Diagnosis of scrub typhus by immunohistochemical staining of Orientia tsutsugamushi in cutaneous lesions.Am J Clin Pathol. 2008 Oct; 130(4):543-51.AJ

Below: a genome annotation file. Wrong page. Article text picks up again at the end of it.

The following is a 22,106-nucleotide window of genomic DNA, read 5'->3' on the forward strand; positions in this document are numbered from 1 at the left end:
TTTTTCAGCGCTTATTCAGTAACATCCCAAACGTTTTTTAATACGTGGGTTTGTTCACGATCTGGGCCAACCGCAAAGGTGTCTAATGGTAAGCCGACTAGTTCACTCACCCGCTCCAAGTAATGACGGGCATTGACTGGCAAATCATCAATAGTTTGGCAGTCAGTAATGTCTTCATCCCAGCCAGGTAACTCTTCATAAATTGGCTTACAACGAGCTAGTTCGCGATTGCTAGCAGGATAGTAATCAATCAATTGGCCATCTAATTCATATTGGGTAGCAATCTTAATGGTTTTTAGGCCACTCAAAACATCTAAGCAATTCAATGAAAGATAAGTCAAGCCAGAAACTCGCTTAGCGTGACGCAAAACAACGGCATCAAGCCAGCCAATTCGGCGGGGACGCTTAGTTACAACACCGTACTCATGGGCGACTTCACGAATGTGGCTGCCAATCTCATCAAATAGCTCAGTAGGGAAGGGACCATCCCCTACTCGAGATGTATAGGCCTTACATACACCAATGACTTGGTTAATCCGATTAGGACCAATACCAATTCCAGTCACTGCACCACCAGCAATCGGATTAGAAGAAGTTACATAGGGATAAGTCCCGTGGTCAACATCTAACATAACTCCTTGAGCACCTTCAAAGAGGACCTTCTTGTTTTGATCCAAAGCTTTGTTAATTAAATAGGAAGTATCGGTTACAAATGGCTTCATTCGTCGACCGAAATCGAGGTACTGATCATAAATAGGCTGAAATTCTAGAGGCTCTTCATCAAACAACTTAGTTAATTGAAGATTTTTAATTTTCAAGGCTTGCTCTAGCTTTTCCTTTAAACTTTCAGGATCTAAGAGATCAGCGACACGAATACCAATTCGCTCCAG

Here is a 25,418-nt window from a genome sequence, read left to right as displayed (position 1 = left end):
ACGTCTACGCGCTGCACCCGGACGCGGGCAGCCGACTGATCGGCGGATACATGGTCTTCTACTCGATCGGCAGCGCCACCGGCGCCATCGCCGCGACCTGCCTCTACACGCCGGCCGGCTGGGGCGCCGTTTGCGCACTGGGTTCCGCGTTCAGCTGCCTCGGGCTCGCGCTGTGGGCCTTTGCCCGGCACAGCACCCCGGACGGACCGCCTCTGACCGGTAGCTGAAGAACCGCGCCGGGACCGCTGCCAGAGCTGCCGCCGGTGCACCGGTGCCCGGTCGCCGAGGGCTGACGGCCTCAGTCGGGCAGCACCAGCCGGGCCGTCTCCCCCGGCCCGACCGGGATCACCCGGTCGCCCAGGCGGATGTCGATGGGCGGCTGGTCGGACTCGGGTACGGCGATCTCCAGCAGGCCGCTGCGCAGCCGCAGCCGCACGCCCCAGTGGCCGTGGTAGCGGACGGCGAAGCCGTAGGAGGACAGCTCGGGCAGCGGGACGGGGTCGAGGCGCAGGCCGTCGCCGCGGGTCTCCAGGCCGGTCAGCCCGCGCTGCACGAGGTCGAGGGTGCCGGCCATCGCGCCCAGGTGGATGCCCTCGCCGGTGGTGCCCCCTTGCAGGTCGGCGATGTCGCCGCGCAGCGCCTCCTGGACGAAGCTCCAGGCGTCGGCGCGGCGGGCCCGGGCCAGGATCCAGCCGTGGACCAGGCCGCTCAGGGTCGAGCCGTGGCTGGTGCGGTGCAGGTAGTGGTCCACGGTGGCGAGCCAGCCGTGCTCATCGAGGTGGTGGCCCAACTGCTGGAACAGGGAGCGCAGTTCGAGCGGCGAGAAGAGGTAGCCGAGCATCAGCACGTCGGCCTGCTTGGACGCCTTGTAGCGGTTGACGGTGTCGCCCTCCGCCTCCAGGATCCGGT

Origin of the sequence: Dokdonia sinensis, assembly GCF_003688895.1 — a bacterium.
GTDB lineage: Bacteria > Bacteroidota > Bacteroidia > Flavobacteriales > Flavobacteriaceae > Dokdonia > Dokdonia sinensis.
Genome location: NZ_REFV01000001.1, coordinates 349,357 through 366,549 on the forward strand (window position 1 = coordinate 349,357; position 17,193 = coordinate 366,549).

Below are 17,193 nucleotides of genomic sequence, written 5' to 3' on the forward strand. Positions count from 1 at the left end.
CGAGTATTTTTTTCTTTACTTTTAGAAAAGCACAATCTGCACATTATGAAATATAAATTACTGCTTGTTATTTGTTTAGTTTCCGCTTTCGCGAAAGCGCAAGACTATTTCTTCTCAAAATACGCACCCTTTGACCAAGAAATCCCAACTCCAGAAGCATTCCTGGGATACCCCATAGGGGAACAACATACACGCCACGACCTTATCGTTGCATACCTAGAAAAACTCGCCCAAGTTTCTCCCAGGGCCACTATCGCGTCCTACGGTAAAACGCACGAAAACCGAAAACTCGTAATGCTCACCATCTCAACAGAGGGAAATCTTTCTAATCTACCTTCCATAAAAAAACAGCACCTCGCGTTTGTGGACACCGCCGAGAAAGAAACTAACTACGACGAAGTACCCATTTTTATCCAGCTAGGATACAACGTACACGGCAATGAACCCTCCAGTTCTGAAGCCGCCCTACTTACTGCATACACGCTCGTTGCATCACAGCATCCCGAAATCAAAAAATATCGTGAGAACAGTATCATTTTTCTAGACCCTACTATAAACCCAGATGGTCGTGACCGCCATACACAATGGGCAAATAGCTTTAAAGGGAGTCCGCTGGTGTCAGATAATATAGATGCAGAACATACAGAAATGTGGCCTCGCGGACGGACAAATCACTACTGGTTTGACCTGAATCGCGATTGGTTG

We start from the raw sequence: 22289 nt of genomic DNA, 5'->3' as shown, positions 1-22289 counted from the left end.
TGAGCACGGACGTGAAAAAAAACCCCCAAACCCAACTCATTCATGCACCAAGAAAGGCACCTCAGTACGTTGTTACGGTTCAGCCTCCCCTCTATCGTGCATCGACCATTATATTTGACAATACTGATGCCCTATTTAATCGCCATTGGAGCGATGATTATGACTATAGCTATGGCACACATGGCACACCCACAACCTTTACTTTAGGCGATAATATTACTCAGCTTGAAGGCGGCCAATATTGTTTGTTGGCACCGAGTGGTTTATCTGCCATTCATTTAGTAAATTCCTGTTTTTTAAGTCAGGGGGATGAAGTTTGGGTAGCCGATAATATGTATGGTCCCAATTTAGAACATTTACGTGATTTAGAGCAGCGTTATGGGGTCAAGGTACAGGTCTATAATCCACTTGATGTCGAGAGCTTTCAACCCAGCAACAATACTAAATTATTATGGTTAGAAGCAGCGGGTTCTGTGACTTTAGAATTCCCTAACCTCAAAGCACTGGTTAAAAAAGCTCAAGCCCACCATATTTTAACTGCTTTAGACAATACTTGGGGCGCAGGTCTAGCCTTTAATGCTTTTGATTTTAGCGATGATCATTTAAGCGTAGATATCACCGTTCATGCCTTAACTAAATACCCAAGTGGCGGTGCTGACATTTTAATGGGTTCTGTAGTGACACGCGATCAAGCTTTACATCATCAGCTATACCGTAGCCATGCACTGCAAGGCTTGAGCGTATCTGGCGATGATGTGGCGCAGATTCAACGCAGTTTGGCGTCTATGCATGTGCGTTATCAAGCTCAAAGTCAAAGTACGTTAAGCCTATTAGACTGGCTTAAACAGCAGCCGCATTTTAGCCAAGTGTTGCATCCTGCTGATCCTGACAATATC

We assessed the clinical usefulness of immunohistochemical staining on skin biopsy specimens for the diagnosis of scrub typhus compared with indirect immunofluorescent antibody assay (IFA), the definitive diagnostic method for scrub typhus, in a prospective study of 125 patients with possible scrub typhus in 2005 and 2006. Skin biopsy specimens were obtained from 63 patients. To minimize the effects caused by antibiotics on immunohistochemical results, 46 patients were assessed before antibiotic administration (4 patients received antibiotic therapy before admission; 13 underwent skin biopsy after antibiotic administration at our hospital). Compared with IFA results, immunohistochemical results on maculopapular skin lesions demonstrated a sensitivity of 0.65 and a specificity of 1. Immunohistochemical results on eschars demonstrated a sensitivity of 1 and a specificity of 1. For immunohistochemical staining performed on skin lesions within 3 or 4 days of administration of antibiotics that are effective for Rickettsia, the antibiotics did not greatly influence diagnostic sensitivity. Immunohistochemical staining of skin biopsy specimens, particularly that of eschars, is sensitive and specific, and this technique can be reliable for confirming the diagnosis of scrub typhus.